This is a real-life discussion of research practices from a broad perspective, really interesting and entertaining while at the same time extremely thought provoking. The use of the concept of 'affordance' that runs through the article very much reflects Hankins' argument in his latest book 'Responsible Innovation, a Narrative Approach', in which he uses the concept for the workspace and practices rather than the prop used in this case.

The issue continues with Vision as make-believe: how narratives and models represent sociotechnical futures [6] in which Maximilian Roßmann discusses the negotiation of visions as make-believe to give the considered feasibility of future narratives a more significant account in explaining innovation dynamics.

The author narrates his experience of facilitating a scenario workshop on microalgae nutrition to demonstrate how stakeholders use uncertain props and imaginaries to negotiate the ambiguous boundaries for the assessment of the unproven technology. He argues that the non-fixity of both authorized sources and promissory narratives explains the uncertainty of innovation dynamics.

The article places social imagination as between the material and social realm, suggesting an approach to research uncertain futures that is not only based on the study of socio-cultural frames, discourse, and imaginaries, but also on the material situation. The examples are entertaining and informative, with visions of make believe, the role of props (very much related to the Mads Dahl Gjefsen and Knut Jørgen Vie article described above) and potential limitations all discussed, before the workshop is described in detail.

The author offers a host of thought-provoking quotes and thoughts on how visions evolve before a detailed discussion and short conclusion.

The final research article in this issue is The Moral-IT Deck: a tool for ethics by design [7] by Lachlan D. Urquhart and Peter J. Craigon.

This paper presents a new ethics by design tool: The Moral-IT Deck and its use with an Impact Asessment Board. The deck is a set of physical cards that prompt reflection on normative aspects of technology development, helping technologists to reflect on how to address emerging ethical risks and implement appropriate safeguards, while the board used provides a streamlined process for a team to collaboratively discuss and map out emerging risks, likelihood of occurrence, appropriate safeguards and challenges of addressing these.

After an introduction and description of the world of cards in design research (in itself really interesting) and the design and use of the assessment board, the authors narrate the research process, offering an almost ethnographic description of the card system in use.

They offer 3 key observations: (1) the cards levelled the playing field between participants in terms of ethical knowledge and engagement with discussions (2) that the cards provide insights into how participants view ethics (3) How the starting point for ethical discussions is significant and how the cards impact this.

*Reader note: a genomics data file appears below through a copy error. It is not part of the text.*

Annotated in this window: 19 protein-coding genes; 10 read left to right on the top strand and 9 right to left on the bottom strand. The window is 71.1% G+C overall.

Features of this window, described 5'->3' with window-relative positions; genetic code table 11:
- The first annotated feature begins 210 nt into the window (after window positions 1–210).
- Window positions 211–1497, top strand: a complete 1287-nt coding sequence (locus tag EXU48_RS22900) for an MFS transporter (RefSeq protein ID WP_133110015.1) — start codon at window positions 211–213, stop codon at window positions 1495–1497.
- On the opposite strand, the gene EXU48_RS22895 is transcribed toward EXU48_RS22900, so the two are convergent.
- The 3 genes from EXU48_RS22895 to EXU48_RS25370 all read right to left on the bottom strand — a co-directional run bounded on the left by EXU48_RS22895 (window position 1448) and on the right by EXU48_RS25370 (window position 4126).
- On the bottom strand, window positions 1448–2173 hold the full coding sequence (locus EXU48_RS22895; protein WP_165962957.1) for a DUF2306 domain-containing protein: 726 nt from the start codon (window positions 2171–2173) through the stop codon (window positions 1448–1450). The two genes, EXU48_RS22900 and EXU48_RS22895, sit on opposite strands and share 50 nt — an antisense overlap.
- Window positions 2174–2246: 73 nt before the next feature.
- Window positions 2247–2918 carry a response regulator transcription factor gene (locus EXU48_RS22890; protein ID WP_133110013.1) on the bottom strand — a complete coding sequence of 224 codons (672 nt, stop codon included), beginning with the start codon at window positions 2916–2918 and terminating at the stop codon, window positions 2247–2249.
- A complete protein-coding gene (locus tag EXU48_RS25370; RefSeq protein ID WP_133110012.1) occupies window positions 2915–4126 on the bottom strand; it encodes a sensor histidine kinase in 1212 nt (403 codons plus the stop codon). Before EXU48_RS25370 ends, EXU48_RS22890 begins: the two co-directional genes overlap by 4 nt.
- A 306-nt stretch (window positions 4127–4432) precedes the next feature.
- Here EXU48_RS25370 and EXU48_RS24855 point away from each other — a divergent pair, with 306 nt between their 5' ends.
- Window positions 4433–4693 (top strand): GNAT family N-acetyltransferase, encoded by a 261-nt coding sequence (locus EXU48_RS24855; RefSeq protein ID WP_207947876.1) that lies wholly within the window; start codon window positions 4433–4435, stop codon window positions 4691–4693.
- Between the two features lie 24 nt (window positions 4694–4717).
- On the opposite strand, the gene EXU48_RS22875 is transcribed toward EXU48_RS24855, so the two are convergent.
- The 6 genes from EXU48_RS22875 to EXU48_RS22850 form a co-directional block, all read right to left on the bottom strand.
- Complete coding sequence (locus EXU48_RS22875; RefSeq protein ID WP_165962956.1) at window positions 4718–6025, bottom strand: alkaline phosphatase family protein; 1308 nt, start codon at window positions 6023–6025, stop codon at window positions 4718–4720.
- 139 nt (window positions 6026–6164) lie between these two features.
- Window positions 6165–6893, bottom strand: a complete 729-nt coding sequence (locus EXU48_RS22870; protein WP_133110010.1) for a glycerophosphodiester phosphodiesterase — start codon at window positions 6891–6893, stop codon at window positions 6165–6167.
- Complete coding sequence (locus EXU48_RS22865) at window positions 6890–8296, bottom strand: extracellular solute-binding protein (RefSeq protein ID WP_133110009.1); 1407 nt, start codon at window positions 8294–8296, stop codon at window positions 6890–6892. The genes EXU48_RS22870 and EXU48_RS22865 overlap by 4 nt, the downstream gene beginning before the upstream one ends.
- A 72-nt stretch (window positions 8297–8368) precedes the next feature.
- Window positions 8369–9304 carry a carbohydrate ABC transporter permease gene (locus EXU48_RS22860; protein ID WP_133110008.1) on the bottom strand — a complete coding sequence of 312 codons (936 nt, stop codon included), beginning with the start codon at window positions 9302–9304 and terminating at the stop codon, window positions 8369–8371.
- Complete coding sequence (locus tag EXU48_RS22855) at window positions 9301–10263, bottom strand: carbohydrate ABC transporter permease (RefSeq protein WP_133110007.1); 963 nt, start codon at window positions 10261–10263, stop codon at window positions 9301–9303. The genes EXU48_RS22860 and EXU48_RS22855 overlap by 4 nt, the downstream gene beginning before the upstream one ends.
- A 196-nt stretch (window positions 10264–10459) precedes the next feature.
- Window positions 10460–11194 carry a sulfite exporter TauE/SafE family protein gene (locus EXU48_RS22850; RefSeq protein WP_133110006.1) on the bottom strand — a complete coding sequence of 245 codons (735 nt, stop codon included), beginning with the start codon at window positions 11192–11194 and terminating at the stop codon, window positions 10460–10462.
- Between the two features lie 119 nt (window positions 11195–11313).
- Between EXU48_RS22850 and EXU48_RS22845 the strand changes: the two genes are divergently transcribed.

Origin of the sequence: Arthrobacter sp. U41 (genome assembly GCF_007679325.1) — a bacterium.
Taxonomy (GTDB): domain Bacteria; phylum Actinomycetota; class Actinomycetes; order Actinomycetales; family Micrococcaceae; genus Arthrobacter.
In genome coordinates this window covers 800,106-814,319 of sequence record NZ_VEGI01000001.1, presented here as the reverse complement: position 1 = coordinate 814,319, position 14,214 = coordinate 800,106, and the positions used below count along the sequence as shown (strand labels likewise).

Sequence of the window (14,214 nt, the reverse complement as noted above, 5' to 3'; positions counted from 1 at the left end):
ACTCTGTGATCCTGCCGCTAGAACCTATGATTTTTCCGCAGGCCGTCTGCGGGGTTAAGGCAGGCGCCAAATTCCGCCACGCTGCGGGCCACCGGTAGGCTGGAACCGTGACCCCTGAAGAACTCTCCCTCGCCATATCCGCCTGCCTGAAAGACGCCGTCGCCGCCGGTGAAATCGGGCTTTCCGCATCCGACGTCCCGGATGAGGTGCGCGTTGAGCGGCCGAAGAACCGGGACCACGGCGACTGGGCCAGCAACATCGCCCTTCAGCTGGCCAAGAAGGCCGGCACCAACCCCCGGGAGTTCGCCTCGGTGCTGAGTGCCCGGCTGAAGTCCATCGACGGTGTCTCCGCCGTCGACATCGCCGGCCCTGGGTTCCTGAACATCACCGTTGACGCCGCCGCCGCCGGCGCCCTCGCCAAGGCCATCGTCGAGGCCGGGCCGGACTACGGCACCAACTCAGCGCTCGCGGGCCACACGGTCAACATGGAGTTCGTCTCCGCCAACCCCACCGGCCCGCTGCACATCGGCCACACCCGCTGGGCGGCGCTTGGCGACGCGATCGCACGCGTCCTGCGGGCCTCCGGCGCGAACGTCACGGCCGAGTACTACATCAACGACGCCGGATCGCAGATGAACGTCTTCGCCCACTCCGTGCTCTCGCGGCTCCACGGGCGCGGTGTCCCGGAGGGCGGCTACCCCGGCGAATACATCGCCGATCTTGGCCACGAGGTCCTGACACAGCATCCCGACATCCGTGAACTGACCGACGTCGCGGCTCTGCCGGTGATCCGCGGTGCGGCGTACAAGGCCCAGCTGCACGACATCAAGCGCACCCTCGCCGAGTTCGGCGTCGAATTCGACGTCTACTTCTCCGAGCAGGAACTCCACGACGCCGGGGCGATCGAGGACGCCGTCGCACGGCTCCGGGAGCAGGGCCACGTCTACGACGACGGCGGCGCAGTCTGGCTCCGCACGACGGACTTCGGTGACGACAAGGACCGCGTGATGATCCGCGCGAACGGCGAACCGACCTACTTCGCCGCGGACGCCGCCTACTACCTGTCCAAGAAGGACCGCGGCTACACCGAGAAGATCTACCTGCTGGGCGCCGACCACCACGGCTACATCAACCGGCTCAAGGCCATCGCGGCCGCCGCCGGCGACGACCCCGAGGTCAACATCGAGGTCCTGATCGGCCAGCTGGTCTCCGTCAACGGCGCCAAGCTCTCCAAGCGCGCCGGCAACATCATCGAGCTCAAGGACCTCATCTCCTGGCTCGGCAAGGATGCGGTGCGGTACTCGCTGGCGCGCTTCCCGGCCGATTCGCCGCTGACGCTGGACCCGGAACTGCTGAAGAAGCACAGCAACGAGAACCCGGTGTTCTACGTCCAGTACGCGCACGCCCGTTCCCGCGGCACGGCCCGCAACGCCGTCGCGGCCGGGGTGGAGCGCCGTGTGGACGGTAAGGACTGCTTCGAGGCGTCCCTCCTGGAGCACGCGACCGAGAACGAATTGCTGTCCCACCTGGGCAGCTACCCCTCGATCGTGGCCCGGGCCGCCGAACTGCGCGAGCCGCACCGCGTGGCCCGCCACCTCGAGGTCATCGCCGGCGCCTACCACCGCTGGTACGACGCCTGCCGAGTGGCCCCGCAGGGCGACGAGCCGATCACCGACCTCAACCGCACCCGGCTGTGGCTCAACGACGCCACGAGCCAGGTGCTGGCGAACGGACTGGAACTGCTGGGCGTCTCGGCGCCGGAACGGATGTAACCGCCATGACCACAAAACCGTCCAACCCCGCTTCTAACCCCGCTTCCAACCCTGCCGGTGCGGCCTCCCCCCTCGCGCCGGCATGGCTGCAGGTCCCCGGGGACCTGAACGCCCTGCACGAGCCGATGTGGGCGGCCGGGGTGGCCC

After a discussion around the potential impact of the cards on technology design, the authors offer some conclusions, including the following: 'the cards embed thinking about ethical issues in design, as opposed to moving this to external, outside assessment from ethicists or social scientists. They require technologists to reflect on and take responsibility for their design choices. Furthermore, the board enabled structured, rich reflection on the issues and proved a valuable tool for making the subject matter more accessible to technologists to plan routes forward'.

The issue closes with two book reviews.

In the first, Social Science for What? Battles over Public Funding for the 'Other Sciences' at the National Science Foundation [8] by Mark Solovey, is reviewed by Zachary Pirtle. The reviewer describes the difficulties faced by the social sciences in gaining funding from the National Science Foundation (USA) and some underlying reasons and strategies, before arguing that RRI could learn some lessons from the analysis offered in the book.

The second book review is Responsibility beyond growth. A case for responsible stagnation [9], by Stevienna de Saille, Fabien Medvecky, Michiel van Oudheusden, Kevin Albertson, Effie Amanatidou, Timothy Birabi and Mario Pansera, and is reviewed by our own Jonathan Hankins. Readers can learn more about the book and review from this [10] post on the Foundation website.

Once again the Journal of Responsible Innovation offers a broad range of high quality articles and reviews, with the added twist that all is available open access. All at the Bassetti Foundation offer our congratulations to Erik Fisher and the editorial team and all of the published authors, and recommend the issue to our readers.


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Links in this document:

  1. 1] /schedabiografica/Jonathan Hankins
  2. 2] https://www.tandfonline.com/doi/full/10.1080/23299460.2021.1930885
  3. 3] https://www.tandfonline.com/doi/full/10.1080/23299460.2021.1877479
  4. 4] https://www.tandfonline.com/doi/full/10.1080/23299460.2021.1904755
  5. 5] https://www.tandfonline.com/doi/full/10.1080/23299460.2021.1899520
  6. 6] https://www.tandfonline.com/doi/full/10.1080/23299460.2020.1853395
  7. 7] https://www.tandfonline.com/doi/full/10.1080/23299460.2021.1880112
  8. 8] https://www.tandfonline.com/doi/full/10.1080/23299460.2021.1907045
  9. 9] https://www.tandfonline.com/doi/full/10.1080/23299460.2021.1893121
  10. 10] https://www.fondazionebassetti.org/en/focus/2021/08/two_recent_academic_publicatio.html
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Journal of Responsible Innovation, Vol 8, Issue 1 reviewed
Articles by:  Jonathan Hankins